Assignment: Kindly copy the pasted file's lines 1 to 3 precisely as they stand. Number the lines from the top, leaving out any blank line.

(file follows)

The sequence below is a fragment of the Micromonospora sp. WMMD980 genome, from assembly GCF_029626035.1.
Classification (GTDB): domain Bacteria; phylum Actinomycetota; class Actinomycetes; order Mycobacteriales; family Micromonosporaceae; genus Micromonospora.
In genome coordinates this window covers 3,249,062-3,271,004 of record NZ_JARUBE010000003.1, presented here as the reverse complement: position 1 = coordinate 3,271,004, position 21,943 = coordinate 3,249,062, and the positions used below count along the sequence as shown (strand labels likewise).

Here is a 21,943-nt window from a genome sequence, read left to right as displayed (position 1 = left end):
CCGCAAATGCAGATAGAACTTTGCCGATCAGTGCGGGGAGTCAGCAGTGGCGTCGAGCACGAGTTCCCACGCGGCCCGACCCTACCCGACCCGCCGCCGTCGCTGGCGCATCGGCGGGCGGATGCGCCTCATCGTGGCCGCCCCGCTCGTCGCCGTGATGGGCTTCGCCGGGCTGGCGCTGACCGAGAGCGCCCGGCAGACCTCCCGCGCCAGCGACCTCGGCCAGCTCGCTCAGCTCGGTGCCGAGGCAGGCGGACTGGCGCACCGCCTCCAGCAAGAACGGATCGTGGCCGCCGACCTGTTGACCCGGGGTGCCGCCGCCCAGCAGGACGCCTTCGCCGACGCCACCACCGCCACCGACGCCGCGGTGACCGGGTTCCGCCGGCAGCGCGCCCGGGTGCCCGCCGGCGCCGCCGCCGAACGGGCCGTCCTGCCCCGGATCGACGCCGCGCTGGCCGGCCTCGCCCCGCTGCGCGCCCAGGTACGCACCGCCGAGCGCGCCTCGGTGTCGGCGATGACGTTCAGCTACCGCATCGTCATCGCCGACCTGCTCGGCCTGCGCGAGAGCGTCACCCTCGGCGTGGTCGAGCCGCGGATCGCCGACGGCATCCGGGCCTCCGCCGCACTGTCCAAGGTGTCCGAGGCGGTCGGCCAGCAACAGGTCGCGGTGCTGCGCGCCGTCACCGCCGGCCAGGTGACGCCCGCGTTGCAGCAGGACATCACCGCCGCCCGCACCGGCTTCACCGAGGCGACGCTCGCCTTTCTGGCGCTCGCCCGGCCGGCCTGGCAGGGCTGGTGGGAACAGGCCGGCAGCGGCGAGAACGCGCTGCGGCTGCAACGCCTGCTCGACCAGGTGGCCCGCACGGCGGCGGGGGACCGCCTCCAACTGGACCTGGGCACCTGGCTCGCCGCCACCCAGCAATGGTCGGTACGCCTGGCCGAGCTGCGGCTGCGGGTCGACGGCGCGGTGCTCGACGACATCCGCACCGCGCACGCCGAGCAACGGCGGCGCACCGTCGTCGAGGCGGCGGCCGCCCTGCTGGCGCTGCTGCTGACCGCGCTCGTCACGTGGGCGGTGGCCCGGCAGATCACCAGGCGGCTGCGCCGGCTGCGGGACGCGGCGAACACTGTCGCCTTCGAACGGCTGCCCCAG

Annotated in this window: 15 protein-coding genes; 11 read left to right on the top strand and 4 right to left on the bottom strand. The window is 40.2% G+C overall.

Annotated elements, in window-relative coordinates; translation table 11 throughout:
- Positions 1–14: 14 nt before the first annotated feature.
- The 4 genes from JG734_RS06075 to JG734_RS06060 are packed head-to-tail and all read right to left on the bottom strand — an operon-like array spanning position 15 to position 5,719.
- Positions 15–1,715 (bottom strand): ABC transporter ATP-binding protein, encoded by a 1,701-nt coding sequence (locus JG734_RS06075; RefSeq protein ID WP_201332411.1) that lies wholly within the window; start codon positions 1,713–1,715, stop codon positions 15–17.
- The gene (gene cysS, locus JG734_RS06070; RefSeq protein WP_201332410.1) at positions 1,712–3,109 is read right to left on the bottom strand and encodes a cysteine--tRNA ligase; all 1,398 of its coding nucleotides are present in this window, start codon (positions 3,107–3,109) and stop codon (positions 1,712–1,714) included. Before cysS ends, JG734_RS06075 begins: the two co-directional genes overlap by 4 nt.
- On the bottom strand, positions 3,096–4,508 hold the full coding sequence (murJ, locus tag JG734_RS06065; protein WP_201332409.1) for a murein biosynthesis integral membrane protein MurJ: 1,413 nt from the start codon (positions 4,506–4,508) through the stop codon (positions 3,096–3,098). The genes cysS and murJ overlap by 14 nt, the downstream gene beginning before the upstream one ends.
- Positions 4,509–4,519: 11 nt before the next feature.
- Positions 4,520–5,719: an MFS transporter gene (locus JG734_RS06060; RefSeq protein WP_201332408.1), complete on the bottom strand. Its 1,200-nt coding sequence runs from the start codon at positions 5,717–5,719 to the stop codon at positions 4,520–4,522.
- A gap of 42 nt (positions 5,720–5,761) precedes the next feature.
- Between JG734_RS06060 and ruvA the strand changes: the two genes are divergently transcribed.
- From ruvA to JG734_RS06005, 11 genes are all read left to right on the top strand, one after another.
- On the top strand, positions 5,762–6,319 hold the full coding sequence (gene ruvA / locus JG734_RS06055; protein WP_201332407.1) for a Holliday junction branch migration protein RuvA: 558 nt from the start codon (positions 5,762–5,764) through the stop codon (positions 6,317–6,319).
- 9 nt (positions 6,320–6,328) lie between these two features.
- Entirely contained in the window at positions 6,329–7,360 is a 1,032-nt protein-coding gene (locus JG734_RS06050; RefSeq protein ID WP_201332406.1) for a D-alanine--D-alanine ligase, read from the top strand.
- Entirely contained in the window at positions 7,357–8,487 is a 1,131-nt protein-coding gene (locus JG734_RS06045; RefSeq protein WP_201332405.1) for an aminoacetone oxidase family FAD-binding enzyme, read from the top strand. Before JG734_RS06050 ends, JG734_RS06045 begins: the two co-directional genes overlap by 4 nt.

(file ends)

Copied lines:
The sequence below is a fragment of the Micromonospora sp. WMMD980 genome, from assembly GCF_029626035.1.
Classification (GTDB): domain Bacteria; phylum Actinomycetota; class Actinomycetes; order Mycobacteriales; family Micromonosporaceae; genus Micromonospora.
In genome coordinates this window covers 3,249,062-3,271,004 of record NZ_JARUBE010000003.1, presented here as the reverse complement: position 1 = coordinate 3,271,004, position 21,943 = coordinate 3,249,062, and the positions used below count along the sequence as shown (strand labels likewise).